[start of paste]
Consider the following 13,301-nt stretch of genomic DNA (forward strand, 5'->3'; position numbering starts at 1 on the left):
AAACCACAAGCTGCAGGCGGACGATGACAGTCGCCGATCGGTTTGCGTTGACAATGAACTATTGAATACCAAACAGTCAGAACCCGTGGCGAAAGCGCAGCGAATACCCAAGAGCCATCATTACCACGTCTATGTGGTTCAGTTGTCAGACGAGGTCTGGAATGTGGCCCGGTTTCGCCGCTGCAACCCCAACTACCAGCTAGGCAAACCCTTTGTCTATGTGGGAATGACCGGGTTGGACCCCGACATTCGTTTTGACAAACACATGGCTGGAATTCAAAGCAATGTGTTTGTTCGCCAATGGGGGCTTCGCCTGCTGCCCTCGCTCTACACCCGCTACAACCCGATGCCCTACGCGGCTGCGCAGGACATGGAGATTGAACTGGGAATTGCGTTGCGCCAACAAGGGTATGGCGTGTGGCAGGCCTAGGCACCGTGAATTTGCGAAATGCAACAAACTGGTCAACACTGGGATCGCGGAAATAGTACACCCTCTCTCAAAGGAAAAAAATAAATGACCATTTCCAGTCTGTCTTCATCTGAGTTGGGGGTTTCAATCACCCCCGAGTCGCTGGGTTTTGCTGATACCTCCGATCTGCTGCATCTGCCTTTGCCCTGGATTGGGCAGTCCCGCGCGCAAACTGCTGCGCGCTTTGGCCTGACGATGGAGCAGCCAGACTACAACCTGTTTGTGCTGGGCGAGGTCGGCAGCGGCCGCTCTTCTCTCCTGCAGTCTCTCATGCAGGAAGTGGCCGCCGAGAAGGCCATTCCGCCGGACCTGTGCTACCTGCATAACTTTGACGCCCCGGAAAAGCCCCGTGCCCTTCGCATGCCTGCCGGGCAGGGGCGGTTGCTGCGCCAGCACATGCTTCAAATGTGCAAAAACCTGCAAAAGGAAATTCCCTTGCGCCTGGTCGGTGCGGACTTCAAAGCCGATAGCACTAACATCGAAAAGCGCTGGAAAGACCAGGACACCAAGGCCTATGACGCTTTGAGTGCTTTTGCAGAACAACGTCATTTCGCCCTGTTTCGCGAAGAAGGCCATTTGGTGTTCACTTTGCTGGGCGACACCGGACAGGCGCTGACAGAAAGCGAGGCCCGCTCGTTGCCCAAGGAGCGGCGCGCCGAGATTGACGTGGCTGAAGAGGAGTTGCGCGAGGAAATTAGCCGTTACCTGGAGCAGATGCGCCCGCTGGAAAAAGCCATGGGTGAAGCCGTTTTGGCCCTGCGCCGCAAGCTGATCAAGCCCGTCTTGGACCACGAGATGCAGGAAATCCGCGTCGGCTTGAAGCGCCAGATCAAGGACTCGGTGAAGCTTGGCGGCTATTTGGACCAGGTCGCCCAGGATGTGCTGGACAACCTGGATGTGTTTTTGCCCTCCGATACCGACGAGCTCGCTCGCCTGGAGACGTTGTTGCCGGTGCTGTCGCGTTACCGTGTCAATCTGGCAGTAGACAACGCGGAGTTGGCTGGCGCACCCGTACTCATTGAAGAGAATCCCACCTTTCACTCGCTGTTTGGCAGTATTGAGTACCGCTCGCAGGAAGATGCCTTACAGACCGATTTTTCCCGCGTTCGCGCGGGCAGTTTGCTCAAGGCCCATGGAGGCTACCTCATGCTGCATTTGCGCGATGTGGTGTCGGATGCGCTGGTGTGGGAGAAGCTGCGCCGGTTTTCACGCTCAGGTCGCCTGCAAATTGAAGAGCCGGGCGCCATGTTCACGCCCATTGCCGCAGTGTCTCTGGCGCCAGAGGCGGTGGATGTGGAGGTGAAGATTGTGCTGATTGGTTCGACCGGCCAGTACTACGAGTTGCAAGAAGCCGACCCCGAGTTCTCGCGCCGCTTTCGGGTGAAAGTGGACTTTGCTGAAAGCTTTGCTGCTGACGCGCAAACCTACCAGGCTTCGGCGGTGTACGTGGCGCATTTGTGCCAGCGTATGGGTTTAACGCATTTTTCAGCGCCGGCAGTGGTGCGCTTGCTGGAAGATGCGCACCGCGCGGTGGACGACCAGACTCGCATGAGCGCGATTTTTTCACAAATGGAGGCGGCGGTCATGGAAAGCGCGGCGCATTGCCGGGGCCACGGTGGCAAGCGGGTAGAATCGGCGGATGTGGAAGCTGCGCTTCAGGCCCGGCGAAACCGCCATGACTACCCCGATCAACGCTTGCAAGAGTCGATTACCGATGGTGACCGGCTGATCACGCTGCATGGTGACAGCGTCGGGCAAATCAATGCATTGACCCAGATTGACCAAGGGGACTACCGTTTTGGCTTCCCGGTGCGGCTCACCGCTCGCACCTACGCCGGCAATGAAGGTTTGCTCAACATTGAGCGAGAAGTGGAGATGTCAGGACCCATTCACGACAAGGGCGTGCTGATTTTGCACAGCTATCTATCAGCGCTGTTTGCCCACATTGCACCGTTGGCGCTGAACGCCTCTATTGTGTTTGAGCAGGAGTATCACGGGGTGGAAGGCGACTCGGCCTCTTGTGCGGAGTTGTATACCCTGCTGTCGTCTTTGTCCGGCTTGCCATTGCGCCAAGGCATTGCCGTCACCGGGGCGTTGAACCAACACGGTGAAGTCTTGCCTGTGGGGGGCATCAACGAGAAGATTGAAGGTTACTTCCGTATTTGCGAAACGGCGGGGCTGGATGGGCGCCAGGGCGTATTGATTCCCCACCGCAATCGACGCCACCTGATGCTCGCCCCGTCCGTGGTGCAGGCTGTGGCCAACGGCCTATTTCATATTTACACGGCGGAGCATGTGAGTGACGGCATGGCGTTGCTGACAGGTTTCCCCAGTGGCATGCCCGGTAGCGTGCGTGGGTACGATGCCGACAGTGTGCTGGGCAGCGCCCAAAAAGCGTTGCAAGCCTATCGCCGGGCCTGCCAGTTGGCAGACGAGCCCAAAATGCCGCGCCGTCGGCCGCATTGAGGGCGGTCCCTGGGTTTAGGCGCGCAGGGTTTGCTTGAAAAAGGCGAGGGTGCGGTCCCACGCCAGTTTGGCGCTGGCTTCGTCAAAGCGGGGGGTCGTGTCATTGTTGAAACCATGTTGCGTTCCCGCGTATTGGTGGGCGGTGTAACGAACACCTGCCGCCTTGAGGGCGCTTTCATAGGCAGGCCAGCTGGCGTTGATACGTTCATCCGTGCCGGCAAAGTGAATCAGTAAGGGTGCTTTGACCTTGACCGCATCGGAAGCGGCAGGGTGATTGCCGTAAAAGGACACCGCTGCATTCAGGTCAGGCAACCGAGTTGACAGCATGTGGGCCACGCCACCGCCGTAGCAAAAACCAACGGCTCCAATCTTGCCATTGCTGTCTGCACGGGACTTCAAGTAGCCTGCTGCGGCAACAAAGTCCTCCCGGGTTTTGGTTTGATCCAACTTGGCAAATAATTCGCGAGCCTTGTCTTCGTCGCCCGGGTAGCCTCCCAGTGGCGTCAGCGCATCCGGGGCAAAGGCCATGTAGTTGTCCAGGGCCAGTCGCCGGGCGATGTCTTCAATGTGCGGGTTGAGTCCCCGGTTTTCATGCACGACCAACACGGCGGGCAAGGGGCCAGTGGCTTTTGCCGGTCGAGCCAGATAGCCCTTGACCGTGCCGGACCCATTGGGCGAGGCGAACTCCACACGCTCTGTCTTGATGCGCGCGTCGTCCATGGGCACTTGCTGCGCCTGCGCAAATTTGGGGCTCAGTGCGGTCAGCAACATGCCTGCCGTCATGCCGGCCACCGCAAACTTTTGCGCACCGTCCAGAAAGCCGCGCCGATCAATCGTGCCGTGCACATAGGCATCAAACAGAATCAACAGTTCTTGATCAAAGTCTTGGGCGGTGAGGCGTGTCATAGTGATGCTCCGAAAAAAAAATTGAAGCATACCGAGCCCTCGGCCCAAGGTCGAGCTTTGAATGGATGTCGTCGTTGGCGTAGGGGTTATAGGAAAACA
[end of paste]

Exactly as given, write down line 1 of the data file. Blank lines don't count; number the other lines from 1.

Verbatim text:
Consider the following 13,301-nt stretch of genomic DNA (forward strand, 5'->3'; position numbering starts at 1 on the left):